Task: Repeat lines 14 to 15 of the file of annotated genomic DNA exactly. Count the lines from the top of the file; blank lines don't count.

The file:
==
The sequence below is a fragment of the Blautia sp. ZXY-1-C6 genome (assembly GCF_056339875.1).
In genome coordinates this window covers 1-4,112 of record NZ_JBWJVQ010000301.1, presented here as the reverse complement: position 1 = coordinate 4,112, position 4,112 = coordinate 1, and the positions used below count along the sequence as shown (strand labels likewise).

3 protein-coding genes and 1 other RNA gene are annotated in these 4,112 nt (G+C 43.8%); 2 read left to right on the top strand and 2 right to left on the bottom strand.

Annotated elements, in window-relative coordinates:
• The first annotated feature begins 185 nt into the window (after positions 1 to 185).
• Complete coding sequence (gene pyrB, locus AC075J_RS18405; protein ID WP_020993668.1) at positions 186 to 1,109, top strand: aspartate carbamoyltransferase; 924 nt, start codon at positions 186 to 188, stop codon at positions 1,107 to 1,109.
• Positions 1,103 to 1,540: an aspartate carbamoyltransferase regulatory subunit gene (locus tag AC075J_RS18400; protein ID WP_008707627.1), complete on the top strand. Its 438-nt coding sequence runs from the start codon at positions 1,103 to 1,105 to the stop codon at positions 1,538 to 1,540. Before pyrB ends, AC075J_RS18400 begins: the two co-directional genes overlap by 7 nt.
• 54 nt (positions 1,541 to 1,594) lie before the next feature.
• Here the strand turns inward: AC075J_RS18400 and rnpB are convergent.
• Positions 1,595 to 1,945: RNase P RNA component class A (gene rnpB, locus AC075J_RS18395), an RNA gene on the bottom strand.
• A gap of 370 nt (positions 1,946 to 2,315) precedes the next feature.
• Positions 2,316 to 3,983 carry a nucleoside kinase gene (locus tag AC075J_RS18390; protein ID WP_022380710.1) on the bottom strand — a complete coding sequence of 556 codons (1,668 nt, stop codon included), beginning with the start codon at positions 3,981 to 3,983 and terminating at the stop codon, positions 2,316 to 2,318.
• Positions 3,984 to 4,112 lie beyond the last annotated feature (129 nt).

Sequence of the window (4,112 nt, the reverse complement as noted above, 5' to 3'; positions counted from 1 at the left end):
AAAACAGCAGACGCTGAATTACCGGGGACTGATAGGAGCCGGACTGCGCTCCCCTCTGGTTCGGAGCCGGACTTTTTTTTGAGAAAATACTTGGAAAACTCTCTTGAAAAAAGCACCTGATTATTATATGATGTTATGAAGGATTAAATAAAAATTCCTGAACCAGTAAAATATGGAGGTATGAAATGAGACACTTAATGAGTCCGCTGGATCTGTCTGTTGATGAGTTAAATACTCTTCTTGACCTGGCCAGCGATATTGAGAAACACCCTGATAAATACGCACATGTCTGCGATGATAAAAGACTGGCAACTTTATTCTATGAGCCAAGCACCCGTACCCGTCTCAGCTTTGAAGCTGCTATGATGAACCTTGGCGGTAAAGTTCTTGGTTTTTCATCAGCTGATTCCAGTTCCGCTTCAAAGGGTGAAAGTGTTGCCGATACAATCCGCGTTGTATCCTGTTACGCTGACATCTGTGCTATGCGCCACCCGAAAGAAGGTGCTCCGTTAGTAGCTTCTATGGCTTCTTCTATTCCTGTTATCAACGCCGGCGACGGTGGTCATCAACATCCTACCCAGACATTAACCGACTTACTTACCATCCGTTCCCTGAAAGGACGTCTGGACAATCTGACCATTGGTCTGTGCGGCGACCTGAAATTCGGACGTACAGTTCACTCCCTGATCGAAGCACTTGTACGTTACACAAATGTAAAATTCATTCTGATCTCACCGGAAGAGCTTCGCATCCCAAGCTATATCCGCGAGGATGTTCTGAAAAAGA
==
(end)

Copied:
Sequence of the window (4,112 nt, the reverse complement as noted above, 5' to 3'; positions counted from 1 at the left end):
AAAACAGCAGACGCTGAATTACCGGGGACTGATAGGAGCCGGACTGCGCTCCCCTCTGGTTCGGAGCCGGACTTTTTTTTGAGAAAATACTTGGAAAACTCTCTTGAAAAAAGCACCTGATTATTATATGATGTTATGAAGGATTAAATAAAAATTCCTGAACCAGTAAAATATGGAGGTATGAAATGAGACACTTAATGAGTCCGCTGGATCTGTCTGTTGATGAGTTAAATACTCTTCTTGACCTGGCCAGCGATATTGAGAAACACCCTGATAAATACGCACATGTCTGCGATGATAAAAGACTGGCAACTTTATTCTATGAGCCAAGCACCCGTACCCGTCTCAGCTTTGAAGCTGCTATGATGAACCTTGGCGGTAAAGTTCTTGGTTTTTCATCAGCTGATTCCAGTTCCGCTTCAAAGGGTGAAAGTGTTGCCGATACAATCCGCGTTGTATCCTGTTACGCTGACATCTGTGCTATGCGCCACCCGAAAGAAGGTGCTCCGTTAGTAGCTTCTATGGCTTCTTCTATTCCTGTTATCAACGCCGGCGACGGTGGTCATCAACATCCTACCCAGACATTAACCGACTTACTTACCATCCGTTCCCTGAAAGGACGTCTGGACAATCTGACCATTGGTCTGTGCGGCGACCTGAAATTCGGACGTACAGTTCACTCCCTGATCGAAGCACTTGTACGTTACACAAATGTAAAATTCATTCTGATCTCACCGGAAGAGCTTCGCATCCCAAGCTATATCCGCGAGGATGTTCTGAAAAAGA